Accenture in spotlight as Facebook moderators protest COVID work conditions

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Accenture in spotlight as Facebook moderators protest COVID work conditions

Global solution provider Accenture and business outsourcing provider CPL were called out Wednesday in an open letter by employees protesting working conditions related to their efforts to moderate social media content for Facebook.

The letter, signed openly by 61 content moderators and anonymously by an additional 171 moderators, was addressed to Facebook CEO Mark Zuckerberg, Facebook Chief Operating Officer Sheryl Sandberg, Accenture CEO Julie Sweet, and CPL CEO Anne Heraty.

In the Wednesday letter, the moderators said they faced “intense pressure to keep Facebook free of hate and disinformation.”

They also said they had been allowed to work from home for months because of the risks caused by the COVID-19 coronavirus pandemic, but have now been forced to move back to the office.

“Moderators who secure a doctors’ note about a personal COVID risk have been excused from attending in person. Moderators with vulnerable relatives, who might die were they to contract COVID from us, have not,” they wrote.

It is not the first time that Facebook has had issues working with outsourcing companies for its content moderation.

Cognizant early last year was forced to respond to reports that employees it hired to act as content moderators for Facebook performed traumatizing work for low pay and little emotional support.

Cognizant eventually laid off 6,000 employees as a it exited the content moderation business.

The content moderators listed five demands in their letter, including letting any moderators who are at high risk from COVID-19 or who live with others at high risk be allowed to work from home indefinitely, let employees who can do the moderation work from home do so, offer moderators who work at the office on high-risk materials related to criminal activities hazard pay of 1.5-times their normal pay, end outsourcing and bring the moderation work in-house, and offer moderators healthcare and psychiatric care beyond the current 45 minutes a week with a “wellness coach.”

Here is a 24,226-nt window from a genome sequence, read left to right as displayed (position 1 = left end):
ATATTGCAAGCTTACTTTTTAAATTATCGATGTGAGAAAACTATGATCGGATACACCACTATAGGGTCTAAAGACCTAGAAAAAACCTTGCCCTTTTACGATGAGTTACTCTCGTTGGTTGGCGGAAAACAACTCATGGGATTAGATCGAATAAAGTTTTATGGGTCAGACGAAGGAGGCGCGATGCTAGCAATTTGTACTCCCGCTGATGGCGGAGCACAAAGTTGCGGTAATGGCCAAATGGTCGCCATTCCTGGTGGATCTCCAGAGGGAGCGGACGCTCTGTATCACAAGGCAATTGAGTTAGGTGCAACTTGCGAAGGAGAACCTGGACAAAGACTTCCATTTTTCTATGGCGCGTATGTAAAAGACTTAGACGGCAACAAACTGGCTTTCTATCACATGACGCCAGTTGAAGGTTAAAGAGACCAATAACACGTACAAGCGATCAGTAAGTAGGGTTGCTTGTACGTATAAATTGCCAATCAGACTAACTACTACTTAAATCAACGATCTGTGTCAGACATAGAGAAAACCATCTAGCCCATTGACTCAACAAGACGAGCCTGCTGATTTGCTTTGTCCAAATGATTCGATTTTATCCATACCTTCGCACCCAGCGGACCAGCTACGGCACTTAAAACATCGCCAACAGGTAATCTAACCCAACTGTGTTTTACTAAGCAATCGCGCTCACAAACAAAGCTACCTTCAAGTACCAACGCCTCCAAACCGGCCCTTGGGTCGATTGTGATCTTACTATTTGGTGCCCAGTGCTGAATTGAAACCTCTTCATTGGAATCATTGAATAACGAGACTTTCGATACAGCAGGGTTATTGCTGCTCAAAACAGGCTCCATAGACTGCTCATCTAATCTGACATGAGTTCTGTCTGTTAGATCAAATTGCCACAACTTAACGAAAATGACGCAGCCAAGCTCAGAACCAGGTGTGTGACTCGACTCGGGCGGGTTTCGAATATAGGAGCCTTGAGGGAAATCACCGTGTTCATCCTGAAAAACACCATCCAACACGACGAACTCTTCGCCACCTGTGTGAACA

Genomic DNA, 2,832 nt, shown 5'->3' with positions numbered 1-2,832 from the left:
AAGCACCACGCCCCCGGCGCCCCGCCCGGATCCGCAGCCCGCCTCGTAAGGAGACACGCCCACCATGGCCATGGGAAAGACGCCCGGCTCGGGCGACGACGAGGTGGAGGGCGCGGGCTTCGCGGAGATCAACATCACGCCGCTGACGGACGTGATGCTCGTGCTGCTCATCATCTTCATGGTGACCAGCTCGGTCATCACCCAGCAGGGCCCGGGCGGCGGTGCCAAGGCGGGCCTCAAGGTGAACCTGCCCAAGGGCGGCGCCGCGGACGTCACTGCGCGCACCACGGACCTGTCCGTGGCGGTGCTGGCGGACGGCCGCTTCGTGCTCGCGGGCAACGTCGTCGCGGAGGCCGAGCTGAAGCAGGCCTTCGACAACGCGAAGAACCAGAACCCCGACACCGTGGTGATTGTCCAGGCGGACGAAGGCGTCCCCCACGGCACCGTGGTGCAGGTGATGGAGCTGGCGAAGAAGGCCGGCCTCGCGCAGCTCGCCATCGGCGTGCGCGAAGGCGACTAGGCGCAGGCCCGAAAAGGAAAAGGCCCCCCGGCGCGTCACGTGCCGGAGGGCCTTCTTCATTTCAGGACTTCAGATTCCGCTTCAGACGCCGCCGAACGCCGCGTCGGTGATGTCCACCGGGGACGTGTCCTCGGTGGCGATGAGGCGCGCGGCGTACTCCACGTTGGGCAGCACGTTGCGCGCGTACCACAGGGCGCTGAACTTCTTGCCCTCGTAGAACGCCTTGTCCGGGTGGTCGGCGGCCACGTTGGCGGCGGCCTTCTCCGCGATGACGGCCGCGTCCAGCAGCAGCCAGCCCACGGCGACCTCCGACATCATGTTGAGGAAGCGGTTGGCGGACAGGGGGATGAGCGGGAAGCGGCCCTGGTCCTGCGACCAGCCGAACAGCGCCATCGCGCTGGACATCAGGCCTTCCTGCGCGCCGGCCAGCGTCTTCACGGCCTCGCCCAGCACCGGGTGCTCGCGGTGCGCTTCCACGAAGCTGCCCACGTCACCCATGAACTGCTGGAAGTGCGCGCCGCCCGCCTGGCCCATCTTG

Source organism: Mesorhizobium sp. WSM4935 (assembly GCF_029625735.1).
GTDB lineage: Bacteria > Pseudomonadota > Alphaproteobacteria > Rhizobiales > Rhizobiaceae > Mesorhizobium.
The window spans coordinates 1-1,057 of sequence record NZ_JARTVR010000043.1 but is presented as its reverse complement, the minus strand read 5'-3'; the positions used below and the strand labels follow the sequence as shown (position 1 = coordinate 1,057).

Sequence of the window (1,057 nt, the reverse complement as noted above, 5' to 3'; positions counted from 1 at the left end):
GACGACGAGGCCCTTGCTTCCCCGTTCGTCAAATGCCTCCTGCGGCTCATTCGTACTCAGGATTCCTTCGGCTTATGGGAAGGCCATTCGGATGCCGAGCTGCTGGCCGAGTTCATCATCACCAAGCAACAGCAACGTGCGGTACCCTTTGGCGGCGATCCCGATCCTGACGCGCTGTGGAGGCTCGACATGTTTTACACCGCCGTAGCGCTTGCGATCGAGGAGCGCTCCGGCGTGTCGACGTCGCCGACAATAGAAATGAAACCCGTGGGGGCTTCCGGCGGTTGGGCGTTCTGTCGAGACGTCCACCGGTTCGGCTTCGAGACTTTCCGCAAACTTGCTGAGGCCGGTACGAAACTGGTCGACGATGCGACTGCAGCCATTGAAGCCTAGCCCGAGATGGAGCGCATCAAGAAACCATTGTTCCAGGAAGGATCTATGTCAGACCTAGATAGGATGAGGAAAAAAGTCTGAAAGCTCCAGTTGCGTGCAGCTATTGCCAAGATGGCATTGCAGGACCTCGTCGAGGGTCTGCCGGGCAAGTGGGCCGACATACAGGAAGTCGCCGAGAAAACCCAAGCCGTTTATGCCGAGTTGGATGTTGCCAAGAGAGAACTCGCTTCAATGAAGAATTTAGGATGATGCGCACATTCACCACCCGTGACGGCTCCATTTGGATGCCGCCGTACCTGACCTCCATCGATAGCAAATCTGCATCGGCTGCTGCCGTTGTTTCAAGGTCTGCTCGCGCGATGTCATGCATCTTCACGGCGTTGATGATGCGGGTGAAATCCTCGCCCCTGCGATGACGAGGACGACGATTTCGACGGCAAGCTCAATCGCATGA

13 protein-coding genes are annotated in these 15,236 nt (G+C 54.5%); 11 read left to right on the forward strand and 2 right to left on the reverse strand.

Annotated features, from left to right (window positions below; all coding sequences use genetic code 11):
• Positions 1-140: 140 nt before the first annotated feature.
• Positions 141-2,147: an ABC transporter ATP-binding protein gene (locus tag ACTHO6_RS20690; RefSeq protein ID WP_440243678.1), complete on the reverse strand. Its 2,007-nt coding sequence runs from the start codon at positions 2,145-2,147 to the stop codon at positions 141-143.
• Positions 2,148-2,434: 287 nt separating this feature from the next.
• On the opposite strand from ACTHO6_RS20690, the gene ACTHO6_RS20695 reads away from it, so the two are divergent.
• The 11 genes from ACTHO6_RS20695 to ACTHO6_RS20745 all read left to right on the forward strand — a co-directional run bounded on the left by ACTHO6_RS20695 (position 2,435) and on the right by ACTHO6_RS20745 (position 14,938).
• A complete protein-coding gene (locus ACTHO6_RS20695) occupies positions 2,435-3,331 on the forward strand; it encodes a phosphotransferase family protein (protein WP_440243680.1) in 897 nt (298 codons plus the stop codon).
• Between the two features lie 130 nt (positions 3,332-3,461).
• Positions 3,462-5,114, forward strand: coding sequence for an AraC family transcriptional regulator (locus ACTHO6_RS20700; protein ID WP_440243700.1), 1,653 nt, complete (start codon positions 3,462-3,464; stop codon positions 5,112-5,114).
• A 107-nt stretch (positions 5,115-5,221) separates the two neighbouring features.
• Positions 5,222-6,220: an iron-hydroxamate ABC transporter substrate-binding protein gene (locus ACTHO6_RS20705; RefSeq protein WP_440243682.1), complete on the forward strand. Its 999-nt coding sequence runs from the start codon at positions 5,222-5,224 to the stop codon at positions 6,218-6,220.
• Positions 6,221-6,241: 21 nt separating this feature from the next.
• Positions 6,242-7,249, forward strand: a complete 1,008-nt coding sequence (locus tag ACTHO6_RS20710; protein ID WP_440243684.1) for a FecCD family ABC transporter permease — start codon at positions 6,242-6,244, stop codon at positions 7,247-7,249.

“The current crisis highlights that at the core of Facebook’s business lies a deep hypocrisy. By outsourcing our jobs, Facebook implies that the 35,000 of us who work in moderation are somehow peripheral to social media. Yet we are so integral to Facebook’s viability that we must risk our lives to come into work,” the moderators wrote.

Facebook did not respond to a request from CRN for comment as of press time.

However, Accenture, in a statement that was not attributed to a specific executive, told CRN via email that in general the company is finding alternatives including work from home for vulnerable employees or those living with vulnerable people, and that all its Facebook team members have access to comprehensive plans.

Accenture also wrote that an important part of its culture is to encourage employees to have a dialogue about issues that arise in the workplace and beyond. The company said it is also gradually inviting its employees to return to offices, but “only where there is a critical need to do so and only when we are comfortable that we have put the right safety measures in place, following local ordinances.”

Those measures include vastly reduced building occupancy, extensive social distancing and masks, daily office cleaning, individual transportation, and other measures, the company told CRN.

“We continually review, benchmark and invest in our wellness programs to create a supportive workplace environment. Our people have unrestricted access to wellness support, which includes proactive, confidential and on-demand counseling that is backed by a strong employee assistance program. We encourage everyone to raise wellness concerns through these programs,” Accenture wrote.

CPL said in a statement that its employees “carry out extremely important work, keeping the Facebook platform safe. They are positively contributing to society in the work that they do in ensuring the safety of our online communities, and their roles are deemed essential. Due to the nature of the work, it cannot be carried out from home.”

The company added that “the health and safety of our employees is our top priority and we review each employee’s situation on a case by case basis. Our employees work in a state of the art office which is operating at 25% capacity to facilitate strict social distancing. We are providing private transport to and from the office, so employees do not need to take public transport.”

This article originally appeared at

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